Updated: Sep 2
Are you good at asking for help? I suppose, like most things, it depends on the situation. When I was younger, I would rarely ask for help and there were two reasons for this. I was fiercely independent, and I grew up with a mother who also didn't ask for help when she needed it most. Both nature and nurture played a role and I learned over time that I would work it out and get by just fine on my own. Now, whilst this served me well in some ways - I travelled abroad, lived on my own, built a career etc - it set me up for a difficult time when I became a wife and a mother myself.
Over the past few years, I have looked at my behaviour, done a lot of work on myself and now recognise what has stopped me from asking for help. And the answer surprised me. It was fear. Fear is what kept me holding on tight, unwilling to let go and reach out, as I was afraid I would be let down if I relied on someone else. I saw asking for help as a weakness, I was proud to struggle on and do it myself. That way I could never be disappointed. This potent mix of fear and ego kept me in a cycle of exhaustion, mistrust and resentment. It went something like this - I needed help, say with childcare, I wouldn't ask for help because I 'could do it all' and then, when I was too tired, frazzled and fed up I would berate myself for not being able to 'do it all'. And so, instead of reaching out to my husband, family and friends, I would strive even harder to prove I 'could do it all'! Madness, I know! I had become my own task master and it was relentless.
So, how has this changed? What do I do differently now? Well, please be under no illusion - I am a work in progress. I still fall into the fear trap. And added to the fear is the well meaning thought of whether I am burdening someone else. 'But what if they're busy?' I ask, 'they have a lot going on in their lives already.' Or the fear may mingle with guilt, 'But it is my home/child/responsibility, I need to take care of this.' and the classic 'I'm sure I can fit it in' - whilst moving heaven and earth to actually fit it in! The final thought is the one that seals the deal - 'Other people manage, so why shouldn't I?'
But now, before I fall prey to this spiral of thoughts, I try to replace negative thinking with truth., this is slowly changing my perspective on asking for help. If I can remind myself of these truths, before my old default setting takes over, I will reach out, share the load and not feel guilty or afraid. Here are some of the truths I remind myself of when reaching out:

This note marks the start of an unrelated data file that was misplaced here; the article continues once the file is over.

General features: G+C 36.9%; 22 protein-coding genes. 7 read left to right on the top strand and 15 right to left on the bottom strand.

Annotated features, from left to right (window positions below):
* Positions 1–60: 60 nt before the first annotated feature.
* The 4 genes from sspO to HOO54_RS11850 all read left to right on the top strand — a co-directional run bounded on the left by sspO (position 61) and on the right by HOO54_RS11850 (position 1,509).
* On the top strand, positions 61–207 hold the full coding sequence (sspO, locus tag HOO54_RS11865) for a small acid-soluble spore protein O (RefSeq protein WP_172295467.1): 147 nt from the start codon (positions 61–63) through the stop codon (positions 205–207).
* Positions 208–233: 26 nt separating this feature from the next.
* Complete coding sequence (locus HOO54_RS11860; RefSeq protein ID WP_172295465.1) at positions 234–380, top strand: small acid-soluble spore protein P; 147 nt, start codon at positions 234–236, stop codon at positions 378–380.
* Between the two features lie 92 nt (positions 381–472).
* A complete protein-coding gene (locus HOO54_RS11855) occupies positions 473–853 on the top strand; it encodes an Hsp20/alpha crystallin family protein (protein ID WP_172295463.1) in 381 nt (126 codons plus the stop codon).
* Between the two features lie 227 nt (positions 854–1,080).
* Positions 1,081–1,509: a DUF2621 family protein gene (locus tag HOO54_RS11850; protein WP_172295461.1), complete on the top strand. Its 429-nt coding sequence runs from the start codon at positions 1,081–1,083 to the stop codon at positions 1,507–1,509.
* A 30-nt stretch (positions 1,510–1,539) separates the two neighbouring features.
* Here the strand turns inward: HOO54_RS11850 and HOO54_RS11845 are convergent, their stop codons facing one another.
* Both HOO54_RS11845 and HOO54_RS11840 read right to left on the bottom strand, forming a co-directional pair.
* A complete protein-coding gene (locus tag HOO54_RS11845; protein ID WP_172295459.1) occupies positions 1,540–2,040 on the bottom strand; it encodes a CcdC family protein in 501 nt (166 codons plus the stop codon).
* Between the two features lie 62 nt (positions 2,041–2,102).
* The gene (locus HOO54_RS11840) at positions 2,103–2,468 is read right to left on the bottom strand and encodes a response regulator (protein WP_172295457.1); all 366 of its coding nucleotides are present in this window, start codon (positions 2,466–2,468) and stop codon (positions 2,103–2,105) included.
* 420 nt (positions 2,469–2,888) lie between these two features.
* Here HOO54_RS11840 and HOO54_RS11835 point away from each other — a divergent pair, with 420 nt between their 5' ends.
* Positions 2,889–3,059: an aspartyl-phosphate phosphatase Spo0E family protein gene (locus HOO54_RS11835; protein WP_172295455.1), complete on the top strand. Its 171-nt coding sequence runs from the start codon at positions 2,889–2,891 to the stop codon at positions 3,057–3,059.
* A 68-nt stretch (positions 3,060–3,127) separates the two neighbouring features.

Truth #1 - I am not a one man-band!
One person trying to play every instrument never sounds good! So, put down the cymbals and drum and just focus on one thing at a time and allow others to play their part in your life.
Truth #2 - People need people
The phrase 'it takes a village to raise a child' is true - and we all need each other. I am someone's child, sister, wife, mother, aunty, friend etc. We were intended to look to each other for support and help. If I believe in the power of community, then I need to embrace the help others can provide.
Truth #3 - There is joy in helping
I get a lot of pleasure from helping others, and so, by asking for help, I am allowing others to feel that joy too.
Truth #4 - Others don't do it all
Despite what you may see or assume - other people do ask for help. And they have different situations, lifestyles and relationships to me. All of these factor into how we live our lives and the support we experience.
Truth #5 - Struggling is not a strength
It may feel uncomfortable, but each time I reach out, I know it is a far better option than struggling alone.
Truth #6 - I would want to be asked
If I knew someone was finding things tough or had a lot on their plate - I would want to be there for them and be someone they could lean on.
Truth #7 - My worth is not in doing
I am valuable because of who I am, not what I do. And so running myself ragged and spinning all of the plates all of the time doesn't make me a better person - it makes me an exhausted person!
Truth #8 - Be the example
I want my family and friends to ask for help - whether from myself or others, and so I can model this behaviour and set a good example. I want my children to see that it is right and healthy to share responsibilities, to work as a team and know that their worth is not in doing it all.
So, whilst leaning on others is not my strong suit, it is something I am working on. Consider for yourself why you may find it difficult to get the support you need. Do you need to write your own set of truths that you can turn to and use to replace learned or negative thoughts. I'd love to know, I mean, that's what I'm here for - to support you in your journey and keep the conversation going.
Please feel free to share this with people who may need to be encouraged to reach out. You can join my mailing list by subscribing to this blog, follow me on socials and get in touch via my email. I'd love to cheer you on!
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